WHO Prequalifies a Second Malaria Vaccine – WHO has added the R21/Matrix-M malaria vaccine to its list of prequalified vaccines. Following the recommendations of the Malaria Policy Advisory Group and the WHO Strategic Advisory Group of Experts (SAGE) on Immunization, the World Health Organization (WHO) recommended its use in October 2023 for the prevention of malaria in children. Prequalification is a requirement for UNICEF to purchase vaccinations and for Gavi, the Vaccine Alliance, to provide finance support for their deployment, which means that more children will have access to vaccines as a crucial tool in the fight against malaria.
The R21 vaccine is the second malaria vaccine prequalified by WHO, following the RTS,S/AS01 vaccine which obtained prequalification status in July 2022. Both vaccines are shown to be safe and effective in clinical trials, for preventing malaria in children. When implemented broadly, along with other recommended malaria control interventions, they are expected to have a high public health impact. Malaria, a mosquito-borne disease, places a particularly high burden on children in the African Region, where nearly half a million children die from the disease each year. Globally, in 2022, there were an estimated 249 million malaria cases and 608 000 malaria deaths across 85 countries.
Prequalification of the second malaria vaccine in history, created by Oxford University and produced by Serum Institute of India, is about to increase access to immunization for the prevention of malaria. Vaccines against malaria are in high demand, but there hasn’t been a lot of supplies available. It is anticipated that the availability of two malaria vaccines that are prequalified and recommended by the WHO will boost supply to satisfy the high demand from African nations and provide enough doses of the vaccine to protect all children residing in places where malaria poses a serious risk to public health.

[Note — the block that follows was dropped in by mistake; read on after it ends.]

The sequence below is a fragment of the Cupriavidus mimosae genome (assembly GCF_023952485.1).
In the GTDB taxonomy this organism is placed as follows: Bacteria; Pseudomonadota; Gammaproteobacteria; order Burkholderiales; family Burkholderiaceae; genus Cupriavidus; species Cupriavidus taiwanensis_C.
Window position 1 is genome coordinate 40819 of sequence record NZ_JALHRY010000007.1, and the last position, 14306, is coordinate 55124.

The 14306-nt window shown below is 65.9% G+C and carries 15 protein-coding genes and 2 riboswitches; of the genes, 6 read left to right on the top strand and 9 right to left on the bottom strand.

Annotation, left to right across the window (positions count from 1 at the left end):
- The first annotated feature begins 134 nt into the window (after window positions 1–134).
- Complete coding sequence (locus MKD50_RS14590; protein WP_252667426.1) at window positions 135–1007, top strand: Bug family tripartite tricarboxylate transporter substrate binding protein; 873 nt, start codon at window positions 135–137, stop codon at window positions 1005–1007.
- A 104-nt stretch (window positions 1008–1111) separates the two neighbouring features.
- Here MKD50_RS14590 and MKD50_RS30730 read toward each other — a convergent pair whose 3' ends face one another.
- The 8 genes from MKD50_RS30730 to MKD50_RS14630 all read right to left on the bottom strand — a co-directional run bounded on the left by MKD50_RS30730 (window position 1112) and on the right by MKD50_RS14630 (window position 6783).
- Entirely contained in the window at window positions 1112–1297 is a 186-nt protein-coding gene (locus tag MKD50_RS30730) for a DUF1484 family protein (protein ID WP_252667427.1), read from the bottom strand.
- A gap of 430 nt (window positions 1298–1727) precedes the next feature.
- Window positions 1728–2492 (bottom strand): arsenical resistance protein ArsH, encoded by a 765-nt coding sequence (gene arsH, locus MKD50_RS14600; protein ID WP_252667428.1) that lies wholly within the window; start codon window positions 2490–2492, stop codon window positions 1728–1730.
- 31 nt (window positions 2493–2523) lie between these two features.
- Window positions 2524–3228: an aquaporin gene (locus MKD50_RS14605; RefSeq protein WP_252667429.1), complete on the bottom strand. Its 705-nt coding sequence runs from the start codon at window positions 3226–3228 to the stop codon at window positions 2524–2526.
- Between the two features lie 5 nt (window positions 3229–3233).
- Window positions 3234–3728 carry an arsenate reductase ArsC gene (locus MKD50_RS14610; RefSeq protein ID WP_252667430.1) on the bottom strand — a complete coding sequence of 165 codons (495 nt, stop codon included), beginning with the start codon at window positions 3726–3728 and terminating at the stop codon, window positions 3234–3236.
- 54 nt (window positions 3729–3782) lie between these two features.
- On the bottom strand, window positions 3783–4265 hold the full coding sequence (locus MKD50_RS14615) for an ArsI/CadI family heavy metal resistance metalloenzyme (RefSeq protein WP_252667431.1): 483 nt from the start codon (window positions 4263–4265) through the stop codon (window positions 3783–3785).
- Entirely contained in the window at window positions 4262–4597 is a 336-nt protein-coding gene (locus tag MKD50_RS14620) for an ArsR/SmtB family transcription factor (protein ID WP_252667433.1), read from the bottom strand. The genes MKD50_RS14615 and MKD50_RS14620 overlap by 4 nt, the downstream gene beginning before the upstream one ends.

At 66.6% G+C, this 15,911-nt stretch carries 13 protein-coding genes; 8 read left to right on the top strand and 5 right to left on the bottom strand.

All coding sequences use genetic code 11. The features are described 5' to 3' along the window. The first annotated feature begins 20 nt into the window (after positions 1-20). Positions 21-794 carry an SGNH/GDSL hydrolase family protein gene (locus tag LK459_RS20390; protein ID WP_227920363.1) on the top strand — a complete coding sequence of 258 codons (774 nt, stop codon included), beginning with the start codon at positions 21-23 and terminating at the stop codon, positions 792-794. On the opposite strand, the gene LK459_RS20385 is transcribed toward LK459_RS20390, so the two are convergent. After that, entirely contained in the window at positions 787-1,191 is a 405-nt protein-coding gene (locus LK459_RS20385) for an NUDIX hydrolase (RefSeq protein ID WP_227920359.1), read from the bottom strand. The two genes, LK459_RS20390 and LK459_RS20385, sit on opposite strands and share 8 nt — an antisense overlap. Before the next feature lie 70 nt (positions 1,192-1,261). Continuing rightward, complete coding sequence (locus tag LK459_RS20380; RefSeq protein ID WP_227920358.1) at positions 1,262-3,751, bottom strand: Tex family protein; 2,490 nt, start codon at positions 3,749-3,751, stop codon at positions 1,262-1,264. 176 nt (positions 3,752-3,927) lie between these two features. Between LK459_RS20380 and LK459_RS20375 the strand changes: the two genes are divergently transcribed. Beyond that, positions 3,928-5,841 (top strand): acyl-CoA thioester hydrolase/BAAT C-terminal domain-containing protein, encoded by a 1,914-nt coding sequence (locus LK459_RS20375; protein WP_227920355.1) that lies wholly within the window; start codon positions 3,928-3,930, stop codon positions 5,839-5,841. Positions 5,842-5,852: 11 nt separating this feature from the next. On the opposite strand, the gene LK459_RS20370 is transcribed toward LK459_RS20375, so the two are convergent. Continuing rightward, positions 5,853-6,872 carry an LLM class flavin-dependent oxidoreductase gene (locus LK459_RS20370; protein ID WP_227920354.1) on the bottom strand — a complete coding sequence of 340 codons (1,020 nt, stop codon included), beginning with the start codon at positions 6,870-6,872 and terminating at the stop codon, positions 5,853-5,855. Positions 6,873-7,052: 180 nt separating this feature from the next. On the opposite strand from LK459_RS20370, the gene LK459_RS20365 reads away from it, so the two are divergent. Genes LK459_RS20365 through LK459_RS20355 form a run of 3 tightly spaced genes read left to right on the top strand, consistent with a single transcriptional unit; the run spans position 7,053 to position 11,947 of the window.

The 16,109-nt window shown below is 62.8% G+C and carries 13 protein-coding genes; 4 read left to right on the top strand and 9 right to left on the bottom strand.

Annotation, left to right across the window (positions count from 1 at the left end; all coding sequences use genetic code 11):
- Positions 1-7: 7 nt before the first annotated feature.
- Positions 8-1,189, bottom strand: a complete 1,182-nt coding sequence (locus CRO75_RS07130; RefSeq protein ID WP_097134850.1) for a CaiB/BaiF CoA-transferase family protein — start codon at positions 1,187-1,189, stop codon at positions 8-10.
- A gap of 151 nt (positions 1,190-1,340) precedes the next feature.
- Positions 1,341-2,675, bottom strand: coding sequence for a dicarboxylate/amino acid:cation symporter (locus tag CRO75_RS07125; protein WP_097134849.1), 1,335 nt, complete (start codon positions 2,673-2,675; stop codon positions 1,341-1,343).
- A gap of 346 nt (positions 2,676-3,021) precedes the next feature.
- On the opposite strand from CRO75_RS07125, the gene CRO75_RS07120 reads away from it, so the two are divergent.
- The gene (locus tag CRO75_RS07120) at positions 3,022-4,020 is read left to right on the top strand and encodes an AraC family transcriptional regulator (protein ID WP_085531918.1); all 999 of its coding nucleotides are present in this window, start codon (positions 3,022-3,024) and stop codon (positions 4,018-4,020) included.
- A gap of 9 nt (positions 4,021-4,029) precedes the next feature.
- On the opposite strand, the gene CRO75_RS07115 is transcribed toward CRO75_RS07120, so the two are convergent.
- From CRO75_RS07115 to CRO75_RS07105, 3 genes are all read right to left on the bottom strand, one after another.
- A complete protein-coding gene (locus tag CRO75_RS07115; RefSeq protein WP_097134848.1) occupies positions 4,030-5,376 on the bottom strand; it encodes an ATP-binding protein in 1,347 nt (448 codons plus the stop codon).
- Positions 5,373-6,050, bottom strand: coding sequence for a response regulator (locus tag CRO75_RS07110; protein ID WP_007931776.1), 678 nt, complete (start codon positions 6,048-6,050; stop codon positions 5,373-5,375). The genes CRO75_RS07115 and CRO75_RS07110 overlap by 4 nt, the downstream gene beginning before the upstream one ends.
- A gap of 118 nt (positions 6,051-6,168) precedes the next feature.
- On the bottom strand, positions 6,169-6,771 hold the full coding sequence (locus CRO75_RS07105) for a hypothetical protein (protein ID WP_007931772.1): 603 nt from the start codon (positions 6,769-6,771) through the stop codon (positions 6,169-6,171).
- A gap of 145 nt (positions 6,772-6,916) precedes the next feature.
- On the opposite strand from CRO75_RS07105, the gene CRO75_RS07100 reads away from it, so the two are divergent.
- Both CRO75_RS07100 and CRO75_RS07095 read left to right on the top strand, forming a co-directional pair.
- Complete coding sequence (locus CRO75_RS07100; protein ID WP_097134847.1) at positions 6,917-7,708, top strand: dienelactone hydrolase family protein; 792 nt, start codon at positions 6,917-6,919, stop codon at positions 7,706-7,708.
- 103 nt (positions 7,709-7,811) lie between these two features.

Dr Rogério Gaspar, Director of the Department of Regulation and Prequalification at WHO said: “Achieving WHO vaccine prequalification ensures that vaccines used in global immunization programmes are safe and effective within their conditions of use in the targeted health systems. WHO evaluates multiple products for prequalification each year and core to this work is ensuring greater access to safe, effective and quality health products”.
Dr Kate O’Brien, Director of WHO’s Department of Immunization, Vaccines and Biologicals, said: “Today marks a huge stride in global health as we welcome the prequalification of R21/Matrix-M, the second malaria vaccine recommended for children in malaria endemic areas. This achievement underscores our relentless commitment to wiping out malaria which remains a formidable foe causing child suffering and death. This is another step toward ensuring a healthier, more resilient future for those who have lived for too long in fear of what malaria could do to their children. Together with our partners we are united in the pursuit of a malaria-free future, where every life is shielded from the threat of this disease.”
As part of the prequalification process, WHO applies international standards to comprehensively evaluate and determine whether vaccines are safe, effective and manufactured to international standards. WHO also ensures the continued safety and efficacy of prequalified vaccines through, for example, regular re-evaluation, site inspection and targeted testing. Prequalification supports the specific needs of national immunization programmes with regards to vaccine characteristics such as potency, thermostability, presentation, labelling and shipping conditions.